kingpincoverWhile it’s incredibly cheesy by today’s standards, Kingpin: Life of Crime blew the doors open for mature content in games. While Mortal Kombat and Resident Evil were quite graphic, Kingpin’s content went way beyond simply ripping out spines and blowing apart zombie brains. The sex, profanity, and drugs went a long way towards proving that video games weren’t just for kids anymore. What made this game even more daring was that it had been released just after the Columbine massacre, immediately attracting a lot of controversy. The game’s developer Xatrix went on the defensive, including a warning that the game wasn’t for kids as well as a low-violence install option. Thankfully, beneath the R-rated content, there is a very good game that manages to retain some of its shine even today. While it can most certainly be considered a spiritual successor to the modern Grand Theft Auto games, it also contains several elements from a few other genres, making this difficult to pigeonhole into one category.

You play as the generically named ‘Thug’. A crime lord has you beaten and left for dead in an alleyway in Skidrow, and now you’re out for revenge. You’ll gain weapons (which you can upgrade at pawn shops), battle it out with rival gangs, and even recruit henchmen as you blast you way back to the top. You’ll travel through different areas, although there is no set path to take. You’ll have a notebook to take down mission notes, but it’s up to you to figure out how to get through each segment. You’ll talk to NPC for clues, but make sure to keep your weapon holstered unless you need it.

For a game that was released 10 years ago, the game still holds up quite well. The enemies have a complex AI system and will run for cover when outmatched, try to find alternate routes for sneaking up on you, and even try to corner and flank you. After you kill them, you can search their dead bodies for cash. The graphics (powered by the Quake II engine) feature region-specific body damage, and with the right weapon at the right range, you can even blow off limbs. The music and vocals have been supplied by the legendary west coast rap group Cypress Hill. Oddly enough, you’ll find radios, TVs , and other objects that look like they did in the 1930 – 40s, yet the gang members speak in a completely modern tone. The developers have stated that Kingpin’s story takes place in a ‘past that never was’, so that may explain it. The game also includes online multiplayer, and many fansites to this day still support it, creating mods, skins, and maps. As the game is based on the Quake II engine, that isn’t hard to do either.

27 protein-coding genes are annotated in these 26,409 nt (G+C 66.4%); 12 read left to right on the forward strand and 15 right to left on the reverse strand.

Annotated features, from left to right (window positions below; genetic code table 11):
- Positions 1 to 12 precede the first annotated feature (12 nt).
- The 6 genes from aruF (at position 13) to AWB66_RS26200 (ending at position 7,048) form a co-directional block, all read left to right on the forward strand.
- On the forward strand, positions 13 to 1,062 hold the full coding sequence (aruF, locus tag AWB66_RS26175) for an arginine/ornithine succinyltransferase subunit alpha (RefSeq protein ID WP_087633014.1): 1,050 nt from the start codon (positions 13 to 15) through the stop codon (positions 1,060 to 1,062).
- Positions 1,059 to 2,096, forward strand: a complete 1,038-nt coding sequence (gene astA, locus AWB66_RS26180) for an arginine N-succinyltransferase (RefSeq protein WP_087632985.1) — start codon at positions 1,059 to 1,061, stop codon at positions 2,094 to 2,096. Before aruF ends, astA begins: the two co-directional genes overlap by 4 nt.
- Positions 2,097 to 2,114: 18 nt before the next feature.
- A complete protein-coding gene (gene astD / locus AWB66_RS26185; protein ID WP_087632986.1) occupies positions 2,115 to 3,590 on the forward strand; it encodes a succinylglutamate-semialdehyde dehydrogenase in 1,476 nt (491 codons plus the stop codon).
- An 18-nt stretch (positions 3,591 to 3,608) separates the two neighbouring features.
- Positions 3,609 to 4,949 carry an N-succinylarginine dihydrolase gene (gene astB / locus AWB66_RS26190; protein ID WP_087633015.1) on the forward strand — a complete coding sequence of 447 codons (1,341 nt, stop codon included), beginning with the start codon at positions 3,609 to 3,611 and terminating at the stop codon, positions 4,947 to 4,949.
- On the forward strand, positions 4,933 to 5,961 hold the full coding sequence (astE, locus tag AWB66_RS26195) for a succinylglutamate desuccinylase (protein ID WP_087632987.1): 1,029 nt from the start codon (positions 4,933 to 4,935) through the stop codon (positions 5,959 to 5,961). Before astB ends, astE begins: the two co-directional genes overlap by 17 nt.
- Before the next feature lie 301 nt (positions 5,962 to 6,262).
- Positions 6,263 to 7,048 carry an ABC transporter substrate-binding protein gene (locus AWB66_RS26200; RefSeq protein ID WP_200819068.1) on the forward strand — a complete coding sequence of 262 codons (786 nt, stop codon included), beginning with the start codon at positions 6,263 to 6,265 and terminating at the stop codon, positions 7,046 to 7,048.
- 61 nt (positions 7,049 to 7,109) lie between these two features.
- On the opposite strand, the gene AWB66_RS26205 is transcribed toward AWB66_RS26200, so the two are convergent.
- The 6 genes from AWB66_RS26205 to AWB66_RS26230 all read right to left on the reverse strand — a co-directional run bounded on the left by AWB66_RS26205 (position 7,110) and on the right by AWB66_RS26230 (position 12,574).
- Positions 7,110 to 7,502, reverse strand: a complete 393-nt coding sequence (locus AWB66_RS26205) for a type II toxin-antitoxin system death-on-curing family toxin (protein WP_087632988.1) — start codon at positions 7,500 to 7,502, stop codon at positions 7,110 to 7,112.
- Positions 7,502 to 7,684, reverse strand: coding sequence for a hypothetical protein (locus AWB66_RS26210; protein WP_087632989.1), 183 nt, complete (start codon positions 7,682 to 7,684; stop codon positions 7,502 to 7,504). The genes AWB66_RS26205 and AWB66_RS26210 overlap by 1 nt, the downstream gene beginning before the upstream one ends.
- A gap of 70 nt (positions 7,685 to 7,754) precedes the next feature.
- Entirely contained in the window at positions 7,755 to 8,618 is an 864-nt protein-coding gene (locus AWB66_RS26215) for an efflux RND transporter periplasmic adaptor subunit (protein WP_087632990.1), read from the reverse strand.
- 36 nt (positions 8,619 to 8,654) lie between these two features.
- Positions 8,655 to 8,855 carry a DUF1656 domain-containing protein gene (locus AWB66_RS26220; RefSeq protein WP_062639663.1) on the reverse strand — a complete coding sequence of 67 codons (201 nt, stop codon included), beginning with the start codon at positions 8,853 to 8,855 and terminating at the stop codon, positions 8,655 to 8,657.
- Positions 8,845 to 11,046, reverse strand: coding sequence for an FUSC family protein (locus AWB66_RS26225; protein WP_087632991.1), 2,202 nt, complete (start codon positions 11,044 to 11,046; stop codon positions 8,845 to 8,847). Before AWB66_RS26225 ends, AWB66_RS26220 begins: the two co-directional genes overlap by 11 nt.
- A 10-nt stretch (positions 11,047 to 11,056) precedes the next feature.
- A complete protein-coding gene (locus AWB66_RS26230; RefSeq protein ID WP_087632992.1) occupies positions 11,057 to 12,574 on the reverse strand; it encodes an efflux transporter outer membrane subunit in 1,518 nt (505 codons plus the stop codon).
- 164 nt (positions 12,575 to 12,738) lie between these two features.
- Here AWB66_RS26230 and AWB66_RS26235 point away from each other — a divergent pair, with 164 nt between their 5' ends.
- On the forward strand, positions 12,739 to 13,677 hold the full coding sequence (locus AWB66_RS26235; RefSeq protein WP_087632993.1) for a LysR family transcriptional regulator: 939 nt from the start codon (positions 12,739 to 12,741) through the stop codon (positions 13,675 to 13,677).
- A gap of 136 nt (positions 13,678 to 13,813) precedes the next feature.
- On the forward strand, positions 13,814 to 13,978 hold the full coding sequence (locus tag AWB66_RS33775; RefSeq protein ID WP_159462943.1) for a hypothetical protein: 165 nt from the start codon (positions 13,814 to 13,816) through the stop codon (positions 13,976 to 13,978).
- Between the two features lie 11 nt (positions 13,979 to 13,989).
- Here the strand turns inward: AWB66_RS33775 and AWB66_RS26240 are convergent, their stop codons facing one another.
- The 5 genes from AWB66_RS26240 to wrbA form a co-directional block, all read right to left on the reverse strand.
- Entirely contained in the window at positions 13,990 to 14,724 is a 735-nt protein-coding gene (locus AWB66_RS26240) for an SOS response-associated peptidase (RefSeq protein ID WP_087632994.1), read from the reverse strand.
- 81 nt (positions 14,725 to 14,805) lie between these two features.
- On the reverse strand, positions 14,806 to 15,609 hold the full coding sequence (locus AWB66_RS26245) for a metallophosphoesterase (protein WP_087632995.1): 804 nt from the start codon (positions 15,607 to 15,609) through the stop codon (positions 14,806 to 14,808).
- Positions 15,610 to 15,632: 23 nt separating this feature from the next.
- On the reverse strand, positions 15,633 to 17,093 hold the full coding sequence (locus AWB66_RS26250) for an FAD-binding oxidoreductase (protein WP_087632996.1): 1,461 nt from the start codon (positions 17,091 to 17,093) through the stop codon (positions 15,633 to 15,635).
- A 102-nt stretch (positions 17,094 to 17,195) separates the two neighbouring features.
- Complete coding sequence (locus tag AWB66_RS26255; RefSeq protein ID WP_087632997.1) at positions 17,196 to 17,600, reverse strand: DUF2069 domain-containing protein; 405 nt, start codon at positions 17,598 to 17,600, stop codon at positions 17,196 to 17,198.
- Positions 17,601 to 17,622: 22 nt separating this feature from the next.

While Kingpin may have opened the floodgates for games like GTA and Manhunt, the genre-bending gameplay is also a precursor to games like Bioshock and System Shock, as it also takes elements from the RPG and adventure game genres. If there was ever a game for an older crowd, Kingpin: Life of Crime is it. You can either hunt down a copy on, or you can purchase a downloadable, DRM-free, Vista/XP compatible version of the game from for only $5.99. Sadly, developer Xatrix closed up shop shortly after its release. Publisher Interplay planned a sequel in 2005, but financial difficulties caused the studio to close up shop. Thankfully in 2007, Interplay re-emerged using money earned by the sale of the Fallout franchise to Bethsheda, and is planning to revive several of its properties, such as MDK and Earthwork Jim. Although Kingpin wasn’t listed among them, we can always wish.